Aulacus machaerophorus sp. n. 8 mesosoma, lateral view 9 metasoma, dorsal view 10 mesosoma, dorsal view 11 hind coxa, lateral view 12 ovipositor. Scale bars: 1.0 mm.

Legs: Coxae setose and trans-strigate; hind coxa (Fig. 11) 1.9–2.3 times as long as wide, without ventral lobe and ovipositor guide; tibiae with dense setae and puncture; tarsi with dense spines and punctures; hind basitarsus 1.1–1.4 times as long as length of remaining tarsomeres combined; hind tarsal claw with a basal tooth.

Wings: Fore wing (Fig. 13) 3.1–5.1 mm long and 2.6–3.4 times as long as wide; stigma 2.3–3.8 times as long as wide, length of stigma basad r-rs 1.2–1.4 times as long as length of stigma distad r-rs; M+Cu with distal tubular portion as long as basal nontubular portion; cell M 1.9–3.0 times as long as wide; cell 1R 1.5–1.9 times as long as wide; Rs between 1R and Rs+M 1.7–2.8 times as long as M between Rs+M and M+Cu (Fig. 1); r-rs 0.7–1.0 times as long as stigma width; anteriorly 2/5 and posteriorly 1/10 of 2r-m distinct; Cu curved downward; hind wing (Fig. 14) weakly tapering toward rounded apex, 3.3–3.9 times as long as wide and with 3 hamuli; M of apical portion colored.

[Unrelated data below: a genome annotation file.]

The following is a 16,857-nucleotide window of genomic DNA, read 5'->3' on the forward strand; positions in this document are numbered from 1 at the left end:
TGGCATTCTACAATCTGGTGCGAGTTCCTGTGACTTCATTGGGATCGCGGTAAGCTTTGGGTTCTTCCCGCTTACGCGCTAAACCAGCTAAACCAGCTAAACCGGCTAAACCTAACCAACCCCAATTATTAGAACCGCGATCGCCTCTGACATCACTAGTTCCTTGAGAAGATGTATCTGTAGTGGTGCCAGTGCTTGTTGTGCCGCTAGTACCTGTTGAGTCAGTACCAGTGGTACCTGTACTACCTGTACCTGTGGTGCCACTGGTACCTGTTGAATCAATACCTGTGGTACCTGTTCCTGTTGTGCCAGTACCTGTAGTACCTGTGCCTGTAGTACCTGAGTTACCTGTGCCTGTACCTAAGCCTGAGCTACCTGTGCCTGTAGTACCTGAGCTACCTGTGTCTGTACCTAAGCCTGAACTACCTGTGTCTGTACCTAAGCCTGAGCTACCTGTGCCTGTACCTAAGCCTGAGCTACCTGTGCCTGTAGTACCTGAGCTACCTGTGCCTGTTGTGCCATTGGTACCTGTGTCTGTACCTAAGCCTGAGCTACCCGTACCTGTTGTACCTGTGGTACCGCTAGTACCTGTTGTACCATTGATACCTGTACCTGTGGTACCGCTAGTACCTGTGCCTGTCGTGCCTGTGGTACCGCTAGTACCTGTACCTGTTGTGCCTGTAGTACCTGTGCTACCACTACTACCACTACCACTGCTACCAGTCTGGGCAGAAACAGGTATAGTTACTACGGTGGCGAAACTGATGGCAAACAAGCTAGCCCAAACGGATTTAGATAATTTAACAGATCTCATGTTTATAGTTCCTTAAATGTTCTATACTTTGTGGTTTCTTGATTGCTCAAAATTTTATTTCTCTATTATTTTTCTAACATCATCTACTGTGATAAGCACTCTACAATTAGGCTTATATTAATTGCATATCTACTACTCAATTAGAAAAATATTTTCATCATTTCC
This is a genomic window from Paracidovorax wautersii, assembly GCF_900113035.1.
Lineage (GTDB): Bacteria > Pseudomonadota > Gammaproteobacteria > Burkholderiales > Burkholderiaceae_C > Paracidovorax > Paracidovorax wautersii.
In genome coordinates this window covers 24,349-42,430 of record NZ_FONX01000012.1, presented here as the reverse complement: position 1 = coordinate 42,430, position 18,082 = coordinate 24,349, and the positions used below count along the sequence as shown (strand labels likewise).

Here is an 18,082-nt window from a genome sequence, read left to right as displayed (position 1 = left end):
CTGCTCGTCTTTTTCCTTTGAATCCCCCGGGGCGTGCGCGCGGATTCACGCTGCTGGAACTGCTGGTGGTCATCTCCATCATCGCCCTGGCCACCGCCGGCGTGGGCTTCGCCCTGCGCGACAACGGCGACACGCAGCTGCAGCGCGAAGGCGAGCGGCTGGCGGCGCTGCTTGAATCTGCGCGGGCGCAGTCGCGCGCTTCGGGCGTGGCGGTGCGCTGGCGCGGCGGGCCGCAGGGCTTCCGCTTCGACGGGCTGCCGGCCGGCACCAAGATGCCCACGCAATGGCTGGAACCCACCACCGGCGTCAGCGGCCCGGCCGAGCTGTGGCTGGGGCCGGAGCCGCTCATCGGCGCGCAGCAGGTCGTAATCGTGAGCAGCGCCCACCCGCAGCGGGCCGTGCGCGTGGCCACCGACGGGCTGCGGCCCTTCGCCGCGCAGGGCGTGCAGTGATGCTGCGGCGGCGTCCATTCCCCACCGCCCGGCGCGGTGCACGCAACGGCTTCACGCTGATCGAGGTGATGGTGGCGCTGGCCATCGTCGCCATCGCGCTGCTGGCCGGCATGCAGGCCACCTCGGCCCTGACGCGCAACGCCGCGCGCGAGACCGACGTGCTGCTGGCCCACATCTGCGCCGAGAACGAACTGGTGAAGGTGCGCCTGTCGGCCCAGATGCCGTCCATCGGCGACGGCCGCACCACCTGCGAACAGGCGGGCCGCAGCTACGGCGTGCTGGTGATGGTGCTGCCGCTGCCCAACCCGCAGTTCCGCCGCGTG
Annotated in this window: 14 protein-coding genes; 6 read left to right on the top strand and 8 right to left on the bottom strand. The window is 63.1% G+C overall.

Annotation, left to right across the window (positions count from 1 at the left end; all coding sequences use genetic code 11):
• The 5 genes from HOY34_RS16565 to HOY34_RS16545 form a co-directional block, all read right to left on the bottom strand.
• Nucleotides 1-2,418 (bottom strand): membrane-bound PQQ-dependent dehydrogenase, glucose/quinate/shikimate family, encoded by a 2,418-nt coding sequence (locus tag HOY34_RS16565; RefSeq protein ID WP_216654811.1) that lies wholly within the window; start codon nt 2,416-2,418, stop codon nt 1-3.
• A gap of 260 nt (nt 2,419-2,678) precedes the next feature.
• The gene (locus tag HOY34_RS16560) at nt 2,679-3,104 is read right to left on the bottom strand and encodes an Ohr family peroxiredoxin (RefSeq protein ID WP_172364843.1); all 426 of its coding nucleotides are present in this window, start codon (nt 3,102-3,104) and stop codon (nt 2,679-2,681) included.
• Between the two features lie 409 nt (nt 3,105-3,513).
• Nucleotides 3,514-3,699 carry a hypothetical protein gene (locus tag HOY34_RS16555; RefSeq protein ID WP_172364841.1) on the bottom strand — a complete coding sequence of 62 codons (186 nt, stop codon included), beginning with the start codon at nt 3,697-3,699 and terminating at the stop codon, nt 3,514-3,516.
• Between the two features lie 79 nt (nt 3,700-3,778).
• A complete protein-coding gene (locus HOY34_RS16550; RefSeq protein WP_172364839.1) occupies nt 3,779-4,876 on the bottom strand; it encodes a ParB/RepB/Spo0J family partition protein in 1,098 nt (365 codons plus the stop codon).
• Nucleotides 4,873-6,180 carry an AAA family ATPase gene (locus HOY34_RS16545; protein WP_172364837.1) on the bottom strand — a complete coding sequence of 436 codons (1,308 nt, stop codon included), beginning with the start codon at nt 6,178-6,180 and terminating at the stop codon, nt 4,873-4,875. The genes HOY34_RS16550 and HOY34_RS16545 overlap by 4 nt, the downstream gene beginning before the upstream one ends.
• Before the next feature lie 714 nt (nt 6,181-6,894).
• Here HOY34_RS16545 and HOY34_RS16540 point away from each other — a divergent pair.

Figures 13–14. 

Aulacus machaerophorus sp. n. 13 fore wing 14 hind wing. Scale bars: 0.5 mm.

Metasoma glossy (Fig. 10); petiole 2.1–3.2 times as long as wide; 1st tergum smooth; 1st sternum with strong longitudinal furrows; 2nd to 5th terga coriaceus and 2nd tergite without setae and punctures, 3rd to 7th terga with sparse setae and punctures; 2nd to 5th sterna coriaceus; ovipositor 0.8–1.1 mm long and 0.2–0.3 times as long as fore wing, 1.1–1.7 times as long as hind coxa; ovipositor (Fig. 12) strongly upcurved near apex and with some setae on dorsal valve near apex (Fig. 15); ovipositor sheath with dense short hairs; second gonocoxa with setae and punctures; apical portion of ovipositor sheath weakly enlarged and rounded.

Figure 15. 

Aulacus machaerophorus sp. n. setae of ovipositor on dorsal valve near apex. Scale bar: 0.1 mm.




Japan (Hokkaido).


All specimens used in this study were collected on the tree trunk of a blighted broad leaf tree in a broad-leaved forest.


From the Latin machaerophorus, meaning bearing a short sword. This new species has a short ovipositor like a short sword.